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Impact of Redox Conditions on Antibiotic Resistance Conjugative Gene Transfer Frequency and Plasmid Fate in Wastewater Ecosystems

Lookup NU author(s): Florence Jong, Professor Colin Harwood, Adrian Blackburn, Professor Jason Snape, Professor David Graham

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This is the authors' accepted manuscript of an article that has been published in its final definitive form by American Chemical Society, 2020.

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Abstract

© 2020 American Chemical Society.Wastewater is a common pathway for the spread of antibiotic resistance (AR) genes and bacteria into the environment. Biological treatment can mitigate this path, but horizontal gene transfer (HGT) between bacteria also occurs in such processes, although the influence of bioreactor habitat and ecology on HGT frequency is not well understood. Here, we quantified how oxidation-reduction (redox) conditions impact the fate of a Green fluorescent protein (Gfp)-tagged AR plasmid (pRP4-gfp) within an E. coli host (EcoFJ1) in the liquid phase and biofilms in bioreactors. Replicate reactors treating domestic wastewater were operated under stable aerobic (+195 ± 25 mV), anoxic (-15 ± 50 mV), and anaerobic (-195 ± 15 mV) conditions, and flow cytometry and selective plating were used to quantify donor strain, EcoFJ1(pRP4-gfp), and putative transconjugants over time. Plasmid pRP4-gfp-bearing cells disappeared rapidly in aerobic ecosystems (∼2.0 log reduction after 72 h), especially in the liquid phase. In contrast, EcoFJ1(pRP4-gfp) and putative transconjugants persisted much longer in anaerobic biofilms (∼1.0 log reduction, after 72 h). Plasmid transfer frequencies were also higher under anaerobic conditions. In parallel, protozoan abundances were over 20 times higher in aerobic reactors relative to anaerobic reactors, and protozoa numbers significantly inversely correlated with pRP4-gfp signals across all reactors (p < 0.05). Taken together, observed HGT frequency and plasmid retention are impacted by habitat conditions and trophic effects, especially oxygen conditions and apparent predation. New aerobic bioreactor designs are needed, ideally employing passive aeration to save energy, to minimize resistance HGT in biological wastewater treatment processes.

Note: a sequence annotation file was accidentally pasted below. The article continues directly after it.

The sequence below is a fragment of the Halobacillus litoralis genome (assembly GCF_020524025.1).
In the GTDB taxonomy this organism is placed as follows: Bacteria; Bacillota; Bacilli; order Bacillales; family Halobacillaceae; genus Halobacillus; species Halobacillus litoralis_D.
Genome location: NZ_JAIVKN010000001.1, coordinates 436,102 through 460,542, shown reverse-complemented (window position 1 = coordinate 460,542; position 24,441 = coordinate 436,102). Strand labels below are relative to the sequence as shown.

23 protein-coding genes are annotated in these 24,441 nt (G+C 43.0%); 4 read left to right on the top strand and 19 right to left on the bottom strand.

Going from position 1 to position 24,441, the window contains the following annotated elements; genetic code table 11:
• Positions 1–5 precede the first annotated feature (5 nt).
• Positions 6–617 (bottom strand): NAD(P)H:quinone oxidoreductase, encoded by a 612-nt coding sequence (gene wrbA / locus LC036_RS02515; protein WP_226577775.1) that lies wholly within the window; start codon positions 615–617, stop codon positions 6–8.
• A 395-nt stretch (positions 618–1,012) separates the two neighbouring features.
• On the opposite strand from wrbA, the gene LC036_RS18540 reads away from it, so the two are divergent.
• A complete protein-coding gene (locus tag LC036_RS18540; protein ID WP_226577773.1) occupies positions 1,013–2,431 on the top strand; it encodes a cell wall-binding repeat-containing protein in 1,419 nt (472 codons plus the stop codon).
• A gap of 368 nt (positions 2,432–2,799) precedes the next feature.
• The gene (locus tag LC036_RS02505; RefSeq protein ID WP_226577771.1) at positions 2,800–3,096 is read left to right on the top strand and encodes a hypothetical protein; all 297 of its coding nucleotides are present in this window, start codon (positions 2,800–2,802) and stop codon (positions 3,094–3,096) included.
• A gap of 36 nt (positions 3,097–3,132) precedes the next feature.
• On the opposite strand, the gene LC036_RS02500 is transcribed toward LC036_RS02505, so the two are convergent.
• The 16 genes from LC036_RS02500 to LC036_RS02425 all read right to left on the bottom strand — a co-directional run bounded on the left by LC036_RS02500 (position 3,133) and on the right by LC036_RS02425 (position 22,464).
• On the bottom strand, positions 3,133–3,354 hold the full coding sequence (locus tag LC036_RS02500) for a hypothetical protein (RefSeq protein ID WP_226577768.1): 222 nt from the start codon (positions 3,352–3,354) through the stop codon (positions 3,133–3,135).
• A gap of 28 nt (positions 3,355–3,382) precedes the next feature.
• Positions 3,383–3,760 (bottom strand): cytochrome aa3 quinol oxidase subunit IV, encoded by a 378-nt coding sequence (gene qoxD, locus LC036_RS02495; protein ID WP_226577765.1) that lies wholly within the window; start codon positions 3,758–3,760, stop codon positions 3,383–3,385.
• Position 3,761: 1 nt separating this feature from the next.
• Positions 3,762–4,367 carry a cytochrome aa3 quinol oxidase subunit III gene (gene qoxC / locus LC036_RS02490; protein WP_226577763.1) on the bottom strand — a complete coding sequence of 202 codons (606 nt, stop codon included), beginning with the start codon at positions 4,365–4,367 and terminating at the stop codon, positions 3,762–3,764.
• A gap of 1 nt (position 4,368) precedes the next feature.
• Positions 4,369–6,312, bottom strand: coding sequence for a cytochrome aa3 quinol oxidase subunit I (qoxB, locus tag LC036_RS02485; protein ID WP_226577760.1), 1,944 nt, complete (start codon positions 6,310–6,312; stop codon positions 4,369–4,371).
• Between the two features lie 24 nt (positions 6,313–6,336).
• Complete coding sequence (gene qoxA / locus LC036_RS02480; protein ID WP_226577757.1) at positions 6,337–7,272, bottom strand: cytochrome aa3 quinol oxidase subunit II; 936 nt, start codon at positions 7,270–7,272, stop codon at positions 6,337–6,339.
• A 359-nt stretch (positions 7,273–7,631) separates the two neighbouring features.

Publication metadata

Author(s): Jong M-C, Harwood CR, Blackburn A, Snape JR, Graham DW

Publication type: Article

Publication status: Published

Journal: Environmental Science and Technology

Year: 2020

Volume: 54

Issue: 23

Pages: 14984–14993

Online publication date: 16/11/2020

Acceptance date: 04/11/2020

Date deposited: 05/01/2021

ISSN (print): 0013-936X

ISSN (electronic): 1520-5851

Publisher: American Chemical Society

URL: https://doi.org/10.1021/acs.est.0c03714

DOI: 10.1021/acs.est.0c03714

PubMed id: 33191749


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